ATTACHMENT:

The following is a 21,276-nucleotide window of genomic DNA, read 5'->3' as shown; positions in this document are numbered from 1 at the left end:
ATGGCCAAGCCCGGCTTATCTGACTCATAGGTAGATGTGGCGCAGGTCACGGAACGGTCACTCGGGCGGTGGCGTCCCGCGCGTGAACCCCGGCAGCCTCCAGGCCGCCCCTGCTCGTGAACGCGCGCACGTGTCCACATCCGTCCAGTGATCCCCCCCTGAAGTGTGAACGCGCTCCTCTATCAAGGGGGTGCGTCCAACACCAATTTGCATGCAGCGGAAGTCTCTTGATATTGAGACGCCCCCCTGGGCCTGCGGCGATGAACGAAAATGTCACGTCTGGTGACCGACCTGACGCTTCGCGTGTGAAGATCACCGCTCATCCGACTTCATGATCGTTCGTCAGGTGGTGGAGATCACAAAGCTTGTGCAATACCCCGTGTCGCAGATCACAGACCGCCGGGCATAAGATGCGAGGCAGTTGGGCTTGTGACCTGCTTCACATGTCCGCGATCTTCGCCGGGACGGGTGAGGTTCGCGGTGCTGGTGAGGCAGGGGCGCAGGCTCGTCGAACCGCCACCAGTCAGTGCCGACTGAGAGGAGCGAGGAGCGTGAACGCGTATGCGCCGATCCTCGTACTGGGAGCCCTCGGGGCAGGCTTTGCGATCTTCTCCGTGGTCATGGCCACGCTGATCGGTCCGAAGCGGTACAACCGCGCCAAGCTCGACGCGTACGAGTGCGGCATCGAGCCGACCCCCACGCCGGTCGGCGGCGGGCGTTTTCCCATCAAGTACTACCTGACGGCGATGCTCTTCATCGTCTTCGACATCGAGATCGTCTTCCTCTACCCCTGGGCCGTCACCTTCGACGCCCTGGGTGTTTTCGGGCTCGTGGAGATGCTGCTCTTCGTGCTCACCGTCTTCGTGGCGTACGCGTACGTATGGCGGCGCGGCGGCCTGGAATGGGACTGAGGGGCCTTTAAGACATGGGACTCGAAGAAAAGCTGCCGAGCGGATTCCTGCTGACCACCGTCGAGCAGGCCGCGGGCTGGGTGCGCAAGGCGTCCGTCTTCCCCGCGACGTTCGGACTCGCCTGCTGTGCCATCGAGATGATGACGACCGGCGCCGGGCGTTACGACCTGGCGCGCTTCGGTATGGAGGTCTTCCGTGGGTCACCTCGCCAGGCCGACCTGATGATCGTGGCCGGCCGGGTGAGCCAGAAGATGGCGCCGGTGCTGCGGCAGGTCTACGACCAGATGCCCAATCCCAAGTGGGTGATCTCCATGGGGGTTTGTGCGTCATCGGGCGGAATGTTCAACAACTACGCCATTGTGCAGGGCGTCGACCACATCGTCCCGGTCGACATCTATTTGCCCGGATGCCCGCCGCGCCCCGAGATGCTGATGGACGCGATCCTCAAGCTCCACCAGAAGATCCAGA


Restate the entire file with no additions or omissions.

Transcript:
The following is a 21,276-nucleotide window of genomic DNA, read 5'->3' as shown; positions in this document are numbered from 1 at the left end:
ATGGCCAAGCCCGGCTTATCTGACTCATAGGTAGATGTGGCGCAGGTCACGGAACGGTCACTCGGGCGGTGGCGTCCCGCGCGTGAACCCCGGCAGCCTCCAGGCCGCCCCTGCTCGTGAACGCGCGCACGTGTCCACATCCGTCCAGTGATCCCCCCCTGAAGTGTGAACGCGCTCCTCTATCAAGGGGGTGCGTCCAACACCAATTTGCATGCAGCGGAAGTCTCTTGATATTGAGACGCCCCCCTGGGCCTGCGGCGATGAACGAAAATGTCACGTCTGGTGACCGACCTGACGCTTCGCGTGTGAAGATCACCGCTCATCCGACTTCATGATCGTTCGTCAGGTGGTGGAGATCACAAAGCTTGTGCAATACCCCGTGTCGCAGATCACAGACCGCCGGGCATAAGATGCGAGGCAGTTGGGCTTGTGACCTGCTTCACATGTCCGCGATCTTCGCCGGGACGGGTGAGGTTCGCGGTGCTGGTGAGGCAGGGGCGCAGGCTCGTCGAACCGCCACCAGTCAGTGCCGACTGAGAGGAGCGAGGAGCGTGAACGCGTATGCGCCGATCCTCGTACTGGGAGCCCTCGGGGCAGGCTTTGCGATCTTCTCCGTGGTCATGGCCACGCTGATCGGTCCGAAGCGGTACAACCGCGCCAAGCTCGACGCGTACGAGTGCGGCATCGAGCCGACCCCCACGCCGGTCGGCGGCGGGCGTTTTCCCATCAAGTACTACCTGACGGCGATGCTCTTCATCGTCTTCGACATCGAGATCGTCTTCCTCTACCCCTGGGCCGTCACCTTCGACGCCCTGGGTGTTTTCGGGCTCGTGGAGATGCTGCTCTTCGTGCTCACCGTCTTCGTGGCGTACGCGTACGTATGGCGGCGCGGCGGCCTGGAATGGGACTGAGGGGCCTTTAAGACATGGGACTCGAAGAAAAGCTGCCGAGCGGATTCCTGCTGACCACCGTCGAGCAGGCCGCGGGCTGGGTGCGCAAGGCGTCCGTCTTCCCCGCGACGTTCGGACTCGCCTGCTGTGCCATCGAGATGATGACGACCGGCGCCGGGCGTTACGACCTGGCGCGCTTCGGTATGGAGGTCTTCCGTGGGTCACCTCGCCAGGCCGACCTGATGATCGTGGCCGGCCGGGTGAGCCAGAAGATGGCGCCGGTGCTGCGGCAGGTCTACGACCAGATGCCCAATCCCAAGTGGGTGATCTCCATGGGGGTTTGTGCGTCATCGGGCGGAATGTTCAACAACTACGCCATTGTGCAGGGCGTCGACCACATCGTCCCGGTCGACATCTATTTGCCCGGATGCCCGCCGCGCCCCGAGATGCTGATGGACGCGATCCTCAAGCTCCACCAGAAGATCCAGA